The centre has about 12,000 patients registered, with only about 3,000 members still active. The others have dropped out, “probably being able to handle their own stress now.” The time for appointments should be from 9 am to 2 pm. The centre is closed on Fridays and on government holidays.

The former President of this Centre is Professor Moniruddin Ahmed. Every Sunday, a group of people are selected and Prof. Moniruddin gives them free sessions.

Other medical practitioners who give their valuable time here are Dr. Azizul K. Chowdhury, Dr. Javed Imam, Medical Officer, Dr. Imon Sultana, Medical Officer and many more. Abdul Wajid Chowdhury, one of the new consultants, is the Gold Medal Winner for Cardiology. The centre's success is also largely due to the tireless efforts of its former Honorary Secretary Dr. Ruhul Amin who died last year. When it comes to expertise, this place is far ahead compared to other medical centres.

Fees at the Centre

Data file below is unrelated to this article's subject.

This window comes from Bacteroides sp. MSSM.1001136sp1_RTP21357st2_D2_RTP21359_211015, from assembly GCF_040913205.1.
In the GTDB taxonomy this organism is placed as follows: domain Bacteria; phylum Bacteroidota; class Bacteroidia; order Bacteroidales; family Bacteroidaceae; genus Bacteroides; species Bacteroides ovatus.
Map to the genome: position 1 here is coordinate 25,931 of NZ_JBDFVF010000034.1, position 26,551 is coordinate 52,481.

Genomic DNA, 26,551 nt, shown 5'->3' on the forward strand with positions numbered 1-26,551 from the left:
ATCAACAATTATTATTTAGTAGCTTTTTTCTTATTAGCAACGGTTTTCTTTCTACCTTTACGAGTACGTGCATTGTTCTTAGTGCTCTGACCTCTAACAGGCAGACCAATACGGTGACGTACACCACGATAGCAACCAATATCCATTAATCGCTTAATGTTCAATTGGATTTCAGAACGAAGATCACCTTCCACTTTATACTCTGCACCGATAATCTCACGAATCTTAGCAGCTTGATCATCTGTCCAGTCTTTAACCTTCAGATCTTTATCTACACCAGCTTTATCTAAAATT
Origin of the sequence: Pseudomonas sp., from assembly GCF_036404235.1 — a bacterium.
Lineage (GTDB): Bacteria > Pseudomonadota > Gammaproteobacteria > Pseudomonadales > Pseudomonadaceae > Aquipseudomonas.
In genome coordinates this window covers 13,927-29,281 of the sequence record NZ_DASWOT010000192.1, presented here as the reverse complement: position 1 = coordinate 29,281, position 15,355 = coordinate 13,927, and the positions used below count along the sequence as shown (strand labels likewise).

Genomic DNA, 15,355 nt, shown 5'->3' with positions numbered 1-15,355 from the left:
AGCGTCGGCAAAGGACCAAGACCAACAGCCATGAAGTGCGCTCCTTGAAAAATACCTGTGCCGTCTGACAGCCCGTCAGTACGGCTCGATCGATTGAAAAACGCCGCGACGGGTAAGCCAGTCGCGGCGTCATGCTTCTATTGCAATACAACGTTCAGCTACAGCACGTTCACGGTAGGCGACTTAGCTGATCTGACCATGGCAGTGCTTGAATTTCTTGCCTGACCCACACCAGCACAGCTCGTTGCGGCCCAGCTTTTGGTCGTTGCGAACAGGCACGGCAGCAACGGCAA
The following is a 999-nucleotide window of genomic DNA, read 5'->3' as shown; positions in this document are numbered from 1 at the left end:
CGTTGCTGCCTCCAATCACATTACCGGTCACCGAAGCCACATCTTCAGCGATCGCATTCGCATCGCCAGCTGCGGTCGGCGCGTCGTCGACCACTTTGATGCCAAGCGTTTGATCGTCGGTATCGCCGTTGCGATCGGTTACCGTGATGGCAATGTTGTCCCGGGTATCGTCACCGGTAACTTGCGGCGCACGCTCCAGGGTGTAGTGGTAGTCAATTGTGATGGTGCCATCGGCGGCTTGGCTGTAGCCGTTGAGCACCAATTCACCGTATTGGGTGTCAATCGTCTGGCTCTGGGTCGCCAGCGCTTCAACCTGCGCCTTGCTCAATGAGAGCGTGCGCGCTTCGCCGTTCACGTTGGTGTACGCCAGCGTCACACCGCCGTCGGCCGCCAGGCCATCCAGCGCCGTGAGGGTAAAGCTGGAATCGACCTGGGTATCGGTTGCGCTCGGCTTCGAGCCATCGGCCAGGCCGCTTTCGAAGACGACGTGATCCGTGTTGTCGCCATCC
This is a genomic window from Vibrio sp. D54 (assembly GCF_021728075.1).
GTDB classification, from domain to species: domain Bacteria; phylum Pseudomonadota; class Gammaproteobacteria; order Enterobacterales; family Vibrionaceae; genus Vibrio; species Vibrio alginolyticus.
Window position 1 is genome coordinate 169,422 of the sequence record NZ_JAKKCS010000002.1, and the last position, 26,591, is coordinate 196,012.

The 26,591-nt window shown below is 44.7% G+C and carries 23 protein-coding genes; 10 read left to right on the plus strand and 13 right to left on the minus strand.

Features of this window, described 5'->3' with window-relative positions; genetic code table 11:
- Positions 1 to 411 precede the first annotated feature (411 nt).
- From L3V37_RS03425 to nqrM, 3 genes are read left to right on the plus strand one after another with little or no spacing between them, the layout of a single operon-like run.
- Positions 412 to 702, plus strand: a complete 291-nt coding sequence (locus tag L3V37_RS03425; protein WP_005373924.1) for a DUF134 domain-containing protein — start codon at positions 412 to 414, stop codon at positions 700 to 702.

- Registration fees for high blood pressure (new) Tk.150
- Registration fees for high blood pressure (renew) Tk.130
- Family Problem Consultants fee (per visit) Tk. 30
- Consultants fee for registered patients (per visit) Tk. 10
- Charge for ECG for registered patients Tk. 80
- For other Illnesses Tk.140
Registered patients will get a 15% discount on lab tests.

What should be done to relieve
Hypertension (related to pressure)?

- Keep your weight within limits.
- Walk, play or do activities that work up a sweat.
- Decrease the level of salt in your diet.
- Keep your mind light. Don't worry unnecessarily.
- Don't smoke.







(C) Copyright The Daily Star. The Daily Star Internet Edition, is published by The Daily Star